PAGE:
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Effect of soil carbon amendments in reversing the legacy effect of plant invasion

Cite this dataset

Suseela, Vidya; Zhang, Ziliang; Bhowmik, Prasanta (2020). Effect of soil carbon amendments in reversing the legacy effect of plant invasion [Dataset]. Dryad.


1. Invasive plant species are key drivers of global environmental changes leading to the disruption of ecosystems they invade. Many invasive species engage in novel niche construction through plant-soil feedbacks facilitated by the input of secondary compounds, which help their further spread and survival. These compounds can persist in soil even after the removal of the invader thus creating a legacy effect that inhibits the return of native flora and fauna. Thus, formulating active intervention strategies that can reverse niche construction is critical for the restoration of these invaded ecosystems.

2. We hypothesized that the management practices that can reverse the soil carbon and nutrient cycling in invaded ecosystems can facilitate the rapid restoration of the invaded sites. We predicted that adding soil C amendments such as activated carbon and biochar can alter the microbial functional activity and nutrient cycling leading to the restoration of invaded habitats. We tested this hypothesis in an old-field in Massachusetts that has been invaded by Japanese knotweed (Polygonum cuspidatum) for >20 years.

3. After two years of treatment application, the activated carbon and biochar amended plots had 80% more biomass of the prairie species than the control plots. The C amendments also altered soil nutrient cycling and fungal biomass and enzyme activity compared to the control plots. The nitrate content of C amended plots was 5 times higher than the non-amended control plots indicating an increased nitrogen mineralization in C amended plots potentially due to the sorption of phenolic compounds by activated carbon and biochar that makes them unavailable. This was further supported by the increased phenol oxidase activity which might have been less inhibited by tannins and led to increased organic matter decomposition.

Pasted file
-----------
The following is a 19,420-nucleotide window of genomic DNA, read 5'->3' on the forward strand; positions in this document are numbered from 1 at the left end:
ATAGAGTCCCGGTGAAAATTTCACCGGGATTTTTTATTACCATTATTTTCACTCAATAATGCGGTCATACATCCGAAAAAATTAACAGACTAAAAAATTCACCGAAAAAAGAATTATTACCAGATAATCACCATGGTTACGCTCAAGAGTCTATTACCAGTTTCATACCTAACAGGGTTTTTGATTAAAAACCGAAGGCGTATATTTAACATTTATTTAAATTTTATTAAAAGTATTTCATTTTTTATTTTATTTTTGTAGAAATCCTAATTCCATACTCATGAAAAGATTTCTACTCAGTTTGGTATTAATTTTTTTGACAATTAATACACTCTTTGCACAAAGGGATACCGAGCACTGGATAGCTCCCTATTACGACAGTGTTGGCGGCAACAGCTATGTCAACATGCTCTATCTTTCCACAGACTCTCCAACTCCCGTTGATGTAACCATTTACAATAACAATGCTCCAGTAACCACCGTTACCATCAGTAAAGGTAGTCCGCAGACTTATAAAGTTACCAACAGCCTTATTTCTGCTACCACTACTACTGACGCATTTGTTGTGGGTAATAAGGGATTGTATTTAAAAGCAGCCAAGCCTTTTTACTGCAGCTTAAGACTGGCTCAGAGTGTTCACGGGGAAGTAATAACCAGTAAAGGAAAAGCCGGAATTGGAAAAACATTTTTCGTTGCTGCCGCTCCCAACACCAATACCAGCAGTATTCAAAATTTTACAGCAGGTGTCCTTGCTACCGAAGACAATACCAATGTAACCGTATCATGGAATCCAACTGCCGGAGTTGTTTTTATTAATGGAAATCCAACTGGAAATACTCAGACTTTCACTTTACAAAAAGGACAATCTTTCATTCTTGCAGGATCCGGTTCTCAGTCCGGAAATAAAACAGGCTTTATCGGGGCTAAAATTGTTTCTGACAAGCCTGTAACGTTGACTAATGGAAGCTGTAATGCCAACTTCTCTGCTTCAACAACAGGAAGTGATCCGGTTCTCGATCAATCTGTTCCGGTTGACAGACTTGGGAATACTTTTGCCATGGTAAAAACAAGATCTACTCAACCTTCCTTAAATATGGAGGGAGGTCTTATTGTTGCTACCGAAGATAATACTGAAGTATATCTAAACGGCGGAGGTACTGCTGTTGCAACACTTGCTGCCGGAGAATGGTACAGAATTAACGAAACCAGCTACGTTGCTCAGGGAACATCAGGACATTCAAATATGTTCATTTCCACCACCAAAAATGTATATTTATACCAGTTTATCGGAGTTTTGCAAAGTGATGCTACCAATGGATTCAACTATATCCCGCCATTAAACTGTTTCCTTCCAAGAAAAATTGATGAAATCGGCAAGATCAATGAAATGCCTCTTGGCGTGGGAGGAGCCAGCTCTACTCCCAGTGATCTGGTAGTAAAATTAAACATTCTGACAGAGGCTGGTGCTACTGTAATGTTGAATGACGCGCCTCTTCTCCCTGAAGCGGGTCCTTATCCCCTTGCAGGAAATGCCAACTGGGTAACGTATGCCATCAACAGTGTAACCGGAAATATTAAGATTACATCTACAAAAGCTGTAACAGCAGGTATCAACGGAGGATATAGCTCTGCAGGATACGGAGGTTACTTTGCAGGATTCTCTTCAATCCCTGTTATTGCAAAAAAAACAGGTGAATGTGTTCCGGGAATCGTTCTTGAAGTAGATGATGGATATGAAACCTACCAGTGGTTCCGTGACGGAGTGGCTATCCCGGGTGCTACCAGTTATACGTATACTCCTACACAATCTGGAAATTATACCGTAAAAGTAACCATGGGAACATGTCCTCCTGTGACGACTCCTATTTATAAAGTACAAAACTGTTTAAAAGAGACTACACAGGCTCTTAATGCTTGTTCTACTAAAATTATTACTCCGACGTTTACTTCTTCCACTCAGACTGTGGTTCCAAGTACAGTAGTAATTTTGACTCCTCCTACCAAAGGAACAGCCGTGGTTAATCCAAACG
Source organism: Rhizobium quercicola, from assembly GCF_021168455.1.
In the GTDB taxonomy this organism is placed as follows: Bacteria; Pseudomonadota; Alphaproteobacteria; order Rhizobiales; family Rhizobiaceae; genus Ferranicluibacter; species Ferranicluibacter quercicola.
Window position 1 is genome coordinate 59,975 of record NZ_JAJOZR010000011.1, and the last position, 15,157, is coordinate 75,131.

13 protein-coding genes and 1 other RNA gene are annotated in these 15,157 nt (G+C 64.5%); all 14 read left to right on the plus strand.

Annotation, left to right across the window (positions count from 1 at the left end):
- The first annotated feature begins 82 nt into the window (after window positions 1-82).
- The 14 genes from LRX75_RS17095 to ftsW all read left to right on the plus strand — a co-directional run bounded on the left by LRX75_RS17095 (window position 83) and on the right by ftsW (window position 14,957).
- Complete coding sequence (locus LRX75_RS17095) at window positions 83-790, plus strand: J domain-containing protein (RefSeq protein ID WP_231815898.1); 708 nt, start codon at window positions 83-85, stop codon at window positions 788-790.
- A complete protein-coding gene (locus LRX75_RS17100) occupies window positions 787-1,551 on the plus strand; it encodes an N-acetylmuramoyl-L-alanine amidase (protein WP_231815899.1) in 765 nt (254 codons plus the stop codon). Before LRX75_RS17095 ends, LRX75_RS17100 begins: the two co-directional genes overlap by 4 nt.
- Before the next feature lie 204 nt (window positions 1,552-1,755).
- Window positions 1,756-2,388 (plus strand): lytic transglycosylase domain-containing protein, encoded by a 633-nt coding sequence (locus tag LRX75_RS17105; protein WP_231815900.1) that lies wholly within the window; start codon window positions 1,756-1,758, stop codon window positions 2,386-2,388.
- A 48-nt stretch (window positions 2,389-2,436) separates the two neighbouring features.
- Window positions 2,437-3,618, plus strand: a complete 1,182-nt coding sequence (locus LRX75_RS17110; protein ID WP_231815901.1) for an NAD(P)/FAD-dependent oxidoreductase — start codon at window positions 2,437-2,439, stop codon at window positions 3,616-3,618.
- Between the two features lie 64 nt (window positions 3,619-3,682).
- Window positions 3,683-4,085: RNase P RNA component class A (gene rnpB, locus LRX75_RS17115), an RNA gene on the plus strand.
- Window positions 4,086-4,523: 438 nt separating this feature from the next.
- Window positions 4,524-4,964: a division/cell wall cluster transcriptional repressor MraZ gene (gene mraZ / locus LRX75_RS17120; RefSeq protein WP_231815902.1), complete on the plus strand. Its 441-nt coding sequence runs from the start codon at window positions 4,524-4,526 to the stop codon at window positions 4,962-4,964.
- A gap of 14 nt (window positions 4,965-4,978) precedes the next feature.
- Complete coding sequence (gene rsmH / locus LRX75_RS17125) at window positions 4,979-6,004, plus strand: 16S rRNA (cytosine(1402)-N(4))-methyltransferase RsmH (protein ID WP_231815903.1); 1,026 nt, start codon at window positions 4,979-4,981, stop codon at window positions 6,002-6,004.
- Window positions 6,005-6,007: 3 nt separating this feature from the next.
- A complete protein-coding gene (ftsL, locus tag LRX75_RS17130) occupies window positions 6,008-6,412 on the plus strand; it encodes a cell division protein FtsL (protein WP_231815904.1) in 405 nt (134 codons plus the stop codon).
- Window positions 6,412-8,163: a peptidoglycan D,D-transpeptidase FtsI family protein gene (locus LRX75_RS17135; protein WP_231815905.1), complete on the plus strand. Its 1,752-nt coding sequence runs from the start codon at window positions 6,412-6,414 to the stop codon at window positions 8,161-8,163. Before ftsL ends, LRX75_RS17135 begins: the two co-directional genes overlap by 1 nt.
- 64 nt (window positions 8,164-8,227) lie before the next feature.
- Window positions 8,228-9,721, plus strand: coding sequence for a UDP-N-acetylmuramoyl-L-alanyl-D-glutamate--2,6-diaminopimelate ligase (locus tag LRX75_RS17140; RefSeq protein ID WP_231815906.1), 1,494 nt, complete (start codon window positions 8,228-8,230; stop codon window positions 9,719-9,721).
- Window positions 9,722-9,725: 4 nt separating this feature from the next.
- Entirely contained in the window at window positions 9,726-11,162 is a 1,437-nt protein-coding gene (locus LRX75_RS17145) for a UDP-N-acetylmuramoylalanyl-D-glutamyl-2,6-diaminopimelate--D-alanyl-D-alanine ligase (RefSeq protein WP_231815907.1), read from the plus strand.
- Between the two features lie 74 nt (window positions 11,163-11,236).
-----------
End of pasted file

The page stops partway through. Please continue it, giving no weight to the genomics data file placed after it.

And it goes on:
4. Synthesis and conclusions: Our results thus reveal the potential of soil C amendments in reversing niche construction and legacy effects of polyphenol-rich invasive species and indicate that biochar could be a more economically feasible alternative to activated carbon in restoring invaded ecosystems. Our results also emphasize that understanding the mechanism through which invasive species engage in niche construction is vital in formulating suitable knowledge-based restoration practices for invaded ecosystems.